# Why do I find that OLS linear regression is robust against colinearity?

As per the textbook, OLS should fail when using colinear covariates. On their LinearRegression() documentation, sklearn states:

When features are correlated and the columns of the design matrix have an approximately linear dependence, the design matrix becomes close to singular and as a result, the least-squares estimate becomes highly sensitive to random errors in the observed target, producing a large variance. This situation of multicollinearity can arise, for example, when data are collected without an experimental design.

Why is it, then, that I have no problem doing a linear fit with perfectly colinear features? See below.

Note I am not talking about coefficients interpretations (into which colinearity obviously throws a monkey wrench), but simply the idea that colinearity + OLS leads to matrix singularity and error message.

import numpy as np
from scipy.stats import pearsonr
from sklearn.linear_model import LinearRegression
from matplotlib import pyplot as plt

x = (np.arange(0, 100, 1) + np.random.normal(1,1,100))
X = np.stack((x,x)).T

y = np.arange(0,200,2)

print(f"Example of X data: {X[:5]}")
print()
print(f"Example of y data: {y[:5]}")
print()

print(f"Correlation between the two features of X: {pearsonr(x, x)[0]}")
print()

model = LinearRegression()

model.fit(X, y)

fig, ax = plt.subplots(1, figsize=(10,5))

ax.scatter(x, y, label="truth")
ax.plot(x, model.predict(X), label="OLS")
ax.legend()
ax.set_xlabel("X")
ax.set_ylabel("y")

plt.show()

print(f"Regression intercept: {model.intercept_}")
print(f"Regression coefficients: {model.coef_}")


• There's no contradiction: multicollinearity translates to uncertainty in the coefficients, not in the fitted values. Your source unfortunately is ambiguous about this: by "the least-squares estimate" it means the coefficients only, not the fit.
– whuber
Commented Mar 23, 2022 at 13:39
• There IS a contradiction: by definition, OLS should not be able to produce a result with an input with perfectly colinear features, as OLS requires to compute the inverse of the Gram matrix of X, which is singular when X contains linearly dependent columns (and thus, non-invertible). Commented Mar 23, 2022 at 18:18
• You don't have perfectly correlated features.
– Dave
Commented Mar 23, 2022 at 18:28
• That's not a definition. I'm afraid it's an appeal to a couple of misconceptions. The definition is in the very name "ordinary least squares:" one minimizes the sum of squares of residuals. That problem always has a solution--but it cannot always be obtained by inverting a matrix. (The generalized inverse accomplishes this.) In the presence of collinearity, OLS has a space of solutions: but, by definition, they all minimize the sum of squared residuals and, because that objective is convex, the fit to the data is always the same for all solutions.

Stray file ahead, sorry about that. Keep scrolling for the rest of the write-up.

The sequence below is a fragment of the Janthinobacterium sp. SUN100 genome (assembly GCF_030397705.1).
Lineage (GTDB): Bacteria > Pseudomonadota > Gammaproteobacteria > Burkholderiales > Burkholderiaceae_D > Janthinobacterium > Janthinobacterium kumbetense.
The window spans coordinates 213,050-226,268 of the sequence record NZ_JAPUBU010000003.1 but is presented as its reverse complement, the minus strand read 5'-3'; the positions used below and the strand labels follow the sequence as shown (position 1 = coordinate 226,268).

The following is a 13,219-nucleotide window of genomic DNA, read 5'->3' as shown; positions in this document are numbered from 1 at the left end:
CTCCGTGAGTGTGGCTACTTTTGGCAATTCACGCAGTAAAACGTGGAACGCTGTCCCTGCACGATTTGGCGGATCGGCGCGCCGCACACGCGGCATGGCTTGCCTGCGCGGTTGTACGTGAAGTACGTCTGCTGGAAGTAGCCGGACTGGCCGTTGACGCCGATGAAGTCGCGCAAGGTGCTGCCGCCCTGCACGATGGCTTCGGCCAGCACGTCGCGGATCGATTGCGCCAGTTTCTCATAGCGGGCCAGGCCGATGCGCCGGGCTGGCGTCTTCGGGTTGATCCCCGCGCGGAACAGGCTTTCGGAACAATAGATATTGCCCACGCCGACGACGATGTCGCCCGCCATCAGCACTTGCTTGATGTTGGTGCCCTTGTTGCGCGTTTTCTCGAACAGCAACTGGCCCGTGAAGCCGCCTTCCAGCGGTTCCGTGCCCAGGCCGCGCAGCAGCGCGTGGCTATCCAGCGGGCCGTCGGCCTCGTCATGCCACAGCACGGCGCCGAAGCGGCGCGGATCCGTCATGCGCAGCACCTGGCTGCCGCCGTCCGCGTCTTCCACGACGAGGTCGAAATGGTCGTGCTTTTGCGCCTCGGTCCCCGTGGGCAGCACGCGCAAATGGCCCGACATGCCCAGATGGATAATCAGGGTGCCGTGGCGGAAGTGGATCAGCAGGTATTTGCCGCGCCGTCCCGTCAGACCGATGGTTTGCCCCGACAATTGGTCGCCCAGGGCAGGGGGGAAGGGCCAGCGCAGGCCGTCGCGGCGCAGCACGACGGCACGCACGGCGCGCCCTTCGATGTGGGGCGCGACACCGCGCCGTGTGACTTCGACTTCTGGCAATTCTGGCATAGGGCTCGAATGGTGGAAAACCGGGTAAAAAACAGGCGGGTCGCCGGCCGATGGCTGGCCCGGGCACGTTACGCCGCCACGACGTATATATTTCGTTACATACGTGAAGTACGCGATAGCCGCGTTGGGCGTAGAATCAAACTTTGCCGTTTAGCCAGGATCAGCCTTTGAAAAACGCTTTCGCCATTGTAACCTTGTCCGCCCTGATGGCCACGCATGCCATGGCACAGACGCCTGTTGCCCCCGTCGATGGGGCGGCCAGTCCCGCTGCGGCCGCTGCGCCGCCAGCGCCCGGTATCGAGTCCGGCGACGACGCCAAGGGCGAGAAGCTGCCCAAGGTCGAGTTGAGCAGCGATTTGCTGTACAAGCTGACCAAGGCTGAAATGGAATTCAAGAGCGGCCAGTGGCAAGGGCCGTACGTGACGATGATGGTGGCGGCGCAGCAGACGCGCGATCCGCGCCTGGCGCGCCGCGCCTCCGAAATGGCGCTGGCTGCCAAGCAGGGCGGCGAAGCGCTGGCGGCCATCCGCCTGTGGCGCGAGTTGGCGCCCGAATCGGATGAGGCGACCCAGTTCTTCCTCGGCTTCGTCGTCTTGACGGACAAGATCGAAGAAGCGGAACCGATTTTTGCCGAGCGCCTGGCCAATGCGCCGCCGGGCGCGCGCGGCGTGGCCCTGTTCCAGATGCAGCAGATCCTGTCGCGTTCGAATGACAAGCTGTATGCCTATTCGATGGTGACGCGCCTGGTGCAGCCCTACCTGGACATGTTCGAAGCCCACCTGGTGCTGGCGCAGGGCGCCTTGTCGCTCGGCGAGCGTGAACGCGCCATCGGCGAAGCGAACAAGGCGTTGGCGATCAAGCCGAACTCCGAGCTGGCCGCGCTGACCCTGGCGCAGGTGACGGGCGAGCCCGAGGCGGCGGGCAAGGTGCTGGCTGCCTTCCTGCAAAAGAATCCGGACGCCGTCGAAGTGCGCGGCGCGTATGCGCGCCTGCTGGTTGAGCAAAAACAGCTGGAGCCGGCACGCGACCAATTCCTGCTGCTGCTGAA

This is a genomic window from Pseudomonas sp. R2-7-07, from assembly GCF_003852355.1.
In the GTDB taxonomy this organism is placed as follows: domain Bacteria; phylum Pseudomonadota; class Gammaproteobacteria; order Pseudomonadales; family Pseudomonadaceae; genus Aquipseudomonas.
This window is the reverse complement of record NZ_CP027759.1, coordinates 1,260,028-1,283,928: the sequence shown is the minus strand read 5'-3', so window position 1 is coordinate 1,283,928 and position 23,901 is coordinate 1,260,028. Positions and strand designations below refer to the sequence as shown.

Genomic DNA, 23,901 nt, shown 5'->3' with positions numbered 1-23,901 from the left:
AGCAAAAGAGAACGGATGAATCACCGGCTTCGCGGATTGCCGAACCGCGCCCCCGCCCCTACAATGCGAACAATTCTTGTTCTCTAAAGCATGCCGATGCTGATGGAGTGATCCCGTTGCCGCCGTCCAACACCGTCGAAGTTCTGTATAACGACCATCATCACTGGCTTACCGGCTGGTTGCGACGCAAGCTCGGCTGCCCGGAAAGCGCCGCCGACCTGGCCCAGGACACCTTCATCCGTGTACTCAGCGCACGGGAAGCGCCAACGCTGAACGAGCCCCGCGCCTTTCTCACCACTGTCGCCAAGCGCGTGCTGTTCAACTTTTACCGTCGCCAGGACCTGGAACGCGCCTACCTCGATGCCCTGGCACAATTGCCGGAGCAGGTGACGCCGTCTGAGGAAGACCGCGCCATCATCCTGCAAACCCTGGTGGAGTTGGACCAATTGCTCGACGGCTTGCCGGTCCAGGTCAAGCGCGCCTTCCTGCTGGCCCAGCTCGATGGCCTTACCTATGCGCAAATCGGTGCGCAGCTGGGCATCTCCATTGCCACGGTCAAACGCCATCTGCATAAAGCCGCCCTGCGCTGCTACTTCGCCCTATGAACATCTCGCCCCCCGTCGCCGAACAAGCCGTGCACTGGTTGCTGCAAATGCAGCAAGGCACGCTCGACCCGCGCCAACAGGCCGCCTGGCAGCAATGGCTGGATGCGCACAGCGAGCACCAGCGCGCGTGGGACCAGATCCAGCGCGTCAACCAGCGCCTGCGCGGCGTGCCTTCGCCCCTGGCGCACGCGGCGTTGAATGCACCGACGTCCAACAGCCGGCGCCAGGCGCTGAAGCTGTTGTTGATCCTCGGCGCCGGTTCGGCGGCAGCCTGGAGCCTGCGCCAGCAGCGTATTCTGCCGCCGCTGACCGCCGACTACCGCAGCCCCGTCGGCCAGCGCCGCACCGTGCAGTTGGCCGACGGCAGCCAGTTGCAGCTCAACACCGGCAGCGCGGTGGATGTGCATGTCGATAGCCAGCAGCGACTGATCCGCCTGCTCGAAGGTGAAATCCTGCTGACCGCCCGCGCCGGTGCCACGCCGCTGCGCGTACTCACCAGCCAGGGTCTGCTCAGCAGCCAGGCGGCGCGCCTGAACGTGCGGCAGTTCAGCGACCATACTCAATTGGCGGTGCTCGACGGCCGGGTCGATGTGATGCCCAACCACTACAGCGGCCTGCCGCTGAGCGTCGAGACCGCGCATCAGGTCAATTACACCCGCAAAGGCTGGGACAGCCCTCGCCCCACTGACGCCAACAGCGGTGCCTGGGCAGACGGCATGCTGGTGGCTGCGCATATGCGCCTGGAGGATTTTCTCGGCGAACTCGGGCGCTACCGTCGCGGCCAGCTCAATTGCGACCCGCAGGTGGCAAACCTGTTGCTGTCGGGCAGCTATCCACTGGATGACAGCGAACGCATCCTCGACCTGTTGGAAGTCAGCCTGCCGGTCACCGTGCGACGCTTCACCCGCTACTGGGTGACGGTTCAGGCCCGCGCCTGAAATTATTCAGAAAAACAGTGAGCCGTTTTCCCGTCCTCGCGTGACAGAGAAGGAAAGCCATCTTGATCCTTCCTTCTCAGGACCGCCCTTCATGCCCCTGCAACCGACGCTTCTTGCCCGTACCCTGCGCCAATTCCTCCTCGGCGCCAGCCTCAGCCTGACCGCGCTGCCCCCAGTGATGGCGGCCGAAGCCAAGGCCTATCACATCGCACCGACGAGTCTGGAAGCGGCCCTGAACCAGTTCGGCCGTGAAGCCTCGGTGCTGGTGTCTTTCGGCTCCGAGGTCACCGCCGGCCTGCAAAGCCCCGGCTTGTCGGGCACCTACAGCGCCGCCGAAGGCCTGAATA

– whuber
Commented Mar 23, 2022 at 18:47

The issue with OLS is not that a solution is not achievable, but that the solution is not unique. For a model matrix, $$X$$, the quadratic form $$X^TX$$ needs to be invertible. The OLS coefficient is given by $$\hat{\beta} = \left(X^TX \right)^{-1}X^Ty$$. When $$X$$ is not of full rank, then a pseudo-inverse can be calculated instead. Whereas an inverse requires $$I = M^{-1}M$$, a pseudo-inverse is any matrix that has the property $$M = M^T M^{-1}M$$, but a pseudo-inverse is not unique. It looks like the particular expression in scipy is to "split" the beta between the two covariates. However, there are downstream issues of prediction, inference, and extrapolation that aren't as sensitive when the $$X$$ is not rank deficient.

• With the posted code X.shape returns (100,2) while y.shape returns (100,). This is a multivariate regression alright. Commented Mar 23, 2022 at 19:09
• Ah. I gave up Python for R before scipy came out, so I'm that rusty. I see the arange function for Y is a length 100 vector by 2s from 0 to 100. What scipy has done then is perform - and not tell you - a pseudoinverse. The solution is not unique and for some reason, it has split the coefficient value between the two X. Shame scipy doesn't warn you about this - R sets extra coefficients to NA - search for pseudoinverse in this SE to get more background. In other words, it's still a problem, but it doesn't mean a solution can't be found. Commented Mar 23, 2022 at 19:26
• Makes sense. I started looking into scipy's code and there seems to be a few addenda to basic OLS in case the input is not "proper." Thanks for pointing me in that direction AdamO! Commented Mar 23, 2022 at 19:44
• Subsequent question: non-colinearity amongst covariates is often stated to be one of OLS assumptions. Is it really? If so, why build an implementation of OLS that "works" (i.e. outputs a result) in that particular case? Commented Mar 24, 2022 at 14:35